The snowboard action returned to Sochi’s Rosa Khutor resort for the women’s boardercross event, the final stage in the trifecta of Torah Bright’s Olympic dreams.
Torah fulfilled her quest to become the first snowboarder to compete in halfpipe, slopestyle and boardercross at the same Olympics and did so with all the grace of a true champion.
Boardercross, as the name suggests is the snowboarding equivalent of a motocross race. Six riders are pitted against each other on a course of jumps, berms and woops in a minute and a half battle for the finish line.
Torah grew up competing in boardercross as a junior, but until last year had never competed in the discipline at a professional level.
Recently Torah revealed that in the lead up to the Olympics she didn’t have time to train in the halfpipe, as all of her focus was on preparing herself for the boardercross event. Not a bad effort for a silver medallist.
While they are completely different disciplines of snowboarding, Torah’s background in halfpipe and slopestyle definitely helped in her campaign to represent Australia for boardercross as well.
To be a successful boardercross racer requires one to be comfortable in the air along with strong edge control for the turns, a switched on spatial awareness and of course, a need for speed.
Edge control is also an important attribute of successful halfpipe riding. Being able to hold your line from the bottom of the pipe and up the wall at top speed is basically what propels you into the air. Needless to say Torah already had this skill down pat.
The size of the jumps on the boardercross course were not quite as big as those on the slopestyle course, so the airtime was never going to pose a problem for Torah either.
Unlike the other two snowboarding disciplines that are judged, boardercross is a race, and like most race situations, you have no control over your other competitors. This factor is what would eventually bring an end to Torah’s Olympic campaign.
Both Torah and fellow teammate Belle Brockoff were seeded into the same quarter-final heat as a result of their qualifying times. Not an ideal situation for Australia’s medal hopes, but one that couldn’t really be prevented.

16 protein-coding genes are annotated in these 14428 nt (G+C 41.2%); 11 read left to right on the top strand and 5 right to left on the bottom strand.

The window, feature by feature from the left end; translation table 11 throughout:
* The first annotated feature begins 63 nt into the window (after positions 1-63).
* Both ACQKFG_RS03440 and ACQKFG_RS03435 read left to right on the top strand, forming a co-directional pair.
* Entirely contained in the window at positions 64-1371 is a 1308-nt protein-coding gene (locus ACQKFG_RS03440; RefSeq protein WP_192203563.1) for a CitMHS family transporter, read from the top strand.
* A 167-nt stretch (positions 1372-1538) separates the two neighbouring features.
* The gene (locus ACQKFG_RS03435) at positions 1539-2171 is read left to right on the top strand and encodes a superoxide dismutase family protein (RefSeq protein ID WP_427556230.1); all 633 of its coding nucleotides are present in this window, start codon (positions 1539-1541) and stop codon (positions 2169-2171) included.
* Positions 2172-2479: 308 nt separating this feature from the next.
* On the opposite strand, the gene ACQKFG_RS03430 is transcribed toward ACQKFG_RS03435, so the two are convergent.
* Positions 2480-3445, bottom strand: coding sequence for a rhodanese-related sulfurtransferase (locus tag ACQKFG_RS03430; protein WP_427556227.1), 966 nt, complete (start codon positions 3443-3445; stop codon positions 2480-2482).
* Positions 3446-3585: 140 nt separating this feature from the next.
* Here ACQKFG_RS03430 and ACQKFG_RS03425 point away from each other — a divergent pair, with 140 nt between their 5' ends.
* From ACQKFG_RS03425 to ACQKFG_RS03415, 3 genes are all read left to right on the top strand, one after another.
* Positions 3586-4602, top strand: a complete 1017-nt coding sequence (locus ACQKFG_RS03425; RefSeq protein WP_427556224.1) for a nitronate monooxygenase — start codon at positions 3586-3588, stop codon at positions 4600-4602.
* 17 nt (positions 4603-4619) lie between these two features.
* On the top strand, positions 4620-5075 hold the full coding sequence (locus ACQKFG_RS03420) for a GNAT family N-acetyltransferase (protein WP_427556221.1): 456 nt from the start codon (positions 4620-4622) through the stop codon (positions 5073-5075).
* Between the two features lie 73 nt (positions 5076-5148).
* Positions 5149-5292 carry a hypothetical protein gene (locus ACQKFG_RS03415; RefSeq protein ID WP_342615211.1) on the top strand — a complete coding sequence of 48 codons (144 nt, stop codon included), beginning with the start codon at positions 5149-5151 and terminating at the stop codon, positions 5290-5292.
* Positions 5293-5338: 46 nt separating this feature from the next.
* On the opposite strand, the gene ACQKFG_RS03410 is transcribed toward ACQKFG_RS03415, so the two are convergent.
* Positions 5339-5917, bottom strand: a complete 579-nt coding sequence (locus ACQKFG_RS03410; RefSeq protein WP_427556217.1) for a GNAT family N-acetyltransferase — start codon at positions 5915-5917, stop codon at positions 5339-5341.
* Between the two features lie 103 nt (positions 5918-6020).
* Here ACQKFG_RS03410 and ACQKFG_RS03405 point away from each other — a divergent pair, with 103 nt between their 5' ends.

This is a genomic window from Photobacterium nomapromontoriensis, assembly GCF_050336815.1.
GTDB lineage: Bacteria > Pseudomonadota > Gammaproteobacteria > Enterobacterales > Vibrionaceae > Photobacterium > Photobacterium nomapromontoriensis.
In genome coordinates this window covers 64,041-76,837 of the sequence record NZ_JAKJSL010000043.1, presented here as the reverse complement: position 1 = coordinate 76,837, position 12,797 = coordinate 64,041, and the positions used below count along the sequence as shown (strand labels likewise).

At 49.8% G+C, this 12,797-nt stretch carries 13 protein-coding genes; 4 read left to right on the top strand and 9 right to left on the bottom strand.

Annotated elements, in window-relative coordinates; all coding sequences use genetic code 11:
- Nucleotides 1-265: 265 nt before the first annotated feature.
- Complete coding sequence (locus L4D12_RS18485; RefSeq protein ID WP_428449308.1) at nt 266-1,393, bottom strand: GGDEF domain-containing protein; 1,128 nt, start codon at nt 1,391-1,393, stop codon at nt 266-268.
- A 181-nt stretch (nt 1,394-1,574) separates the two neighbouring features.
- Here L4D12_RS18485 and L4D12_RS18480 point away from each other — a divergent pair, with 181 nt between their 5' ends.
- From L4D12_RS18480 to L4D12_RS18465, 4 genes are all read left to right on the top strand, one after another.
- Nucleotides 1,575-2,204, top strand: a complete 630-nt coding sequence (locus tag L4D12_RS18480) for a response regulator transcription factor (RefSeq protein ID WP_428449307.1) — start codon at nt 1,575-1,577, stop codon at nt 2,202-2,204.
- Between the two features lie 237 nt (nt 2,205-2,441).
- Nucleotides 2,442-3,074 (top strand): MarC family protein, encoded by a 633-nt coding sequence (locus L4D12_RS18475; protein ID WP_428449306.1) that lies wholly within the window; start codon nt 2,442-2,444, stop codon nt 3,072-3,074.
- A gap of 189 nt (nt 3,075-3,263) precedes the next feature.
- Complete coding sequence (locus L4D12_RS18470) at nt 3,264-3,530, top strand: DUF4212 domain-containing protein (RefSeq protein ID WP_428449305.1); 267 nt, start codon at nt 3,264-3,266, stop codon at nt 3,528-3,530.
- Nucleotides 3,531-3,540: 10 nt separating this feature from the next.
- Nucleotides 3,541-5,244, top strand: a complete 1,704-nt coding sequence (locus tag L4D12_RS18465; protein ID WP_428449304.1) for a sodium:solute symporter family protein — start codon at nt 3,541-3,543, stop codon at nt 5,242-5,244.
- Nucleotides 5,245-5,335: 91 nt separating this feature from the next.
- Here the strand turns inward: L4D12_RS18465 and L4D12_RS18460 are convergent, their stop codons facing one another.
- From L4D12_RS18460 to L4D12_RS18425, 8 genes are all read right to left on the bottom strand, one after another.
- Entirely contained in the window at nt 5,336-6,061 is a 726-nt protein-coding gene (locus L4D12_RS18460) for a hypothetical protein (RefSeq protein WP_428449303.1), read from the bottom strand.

During the race Belle held down third position with Torah close on her tail in fourth. As the two neared a final corner, Torah accidentally nudged Belle as she was unable to wash off her speed, a common occurrence in the sport.
Selflessly Torah pulled up, so as to not affect the semi-final chances of her teammate, bringing to an end her own Olympics campaign.
In an interview afterwards Torah explained how happy she was to see Belle flying over the final jump, safe in the knowledge she hadn’t impeded her progress to the semi-finals.
“My heart sunk because I thought, ‘I have just taken out my teammate. I am the worst Australian ever.”
In the semi-final Belle Brockhoff was accidentally taken out by a Canadian rider and eventually secured eighth position in the consolation final.
“That’s boarder cross”, explains Torah. “It’s so fricking fun and anything can happen!”
At the end of the event both girls had huge smiles on their faces. Regardless of their final placing, they were satisfied with their performances.
Asked if she would continue her boarder cross career, Torah shrugged: “You never know. This was a challenge and I did it. Everybody laughed at me and I said it’s just snowboarding.”
Torah is really downplaying her own achievement here. Take into consideration the fact that Torah just qualified and competed in a discipline at an Olympic level with just over a year’s preparation and you really have to marvel at her ability and confidence to be able to do so.
Torah’s reply, “it’s just snowboarding” gives you the ultimate insight into arguably the world’s most talented female snowboarder.
Nothing for Torah is out of the question when it comes to snowboarding. Challenges are welcomed with open arms. Imagine if she did the full four-year’s worth of training for boardercross…
Ryan Willmott is a former editor of Australian / NZ Snowboarder magazine with over 10 years of experience covering winter sport events.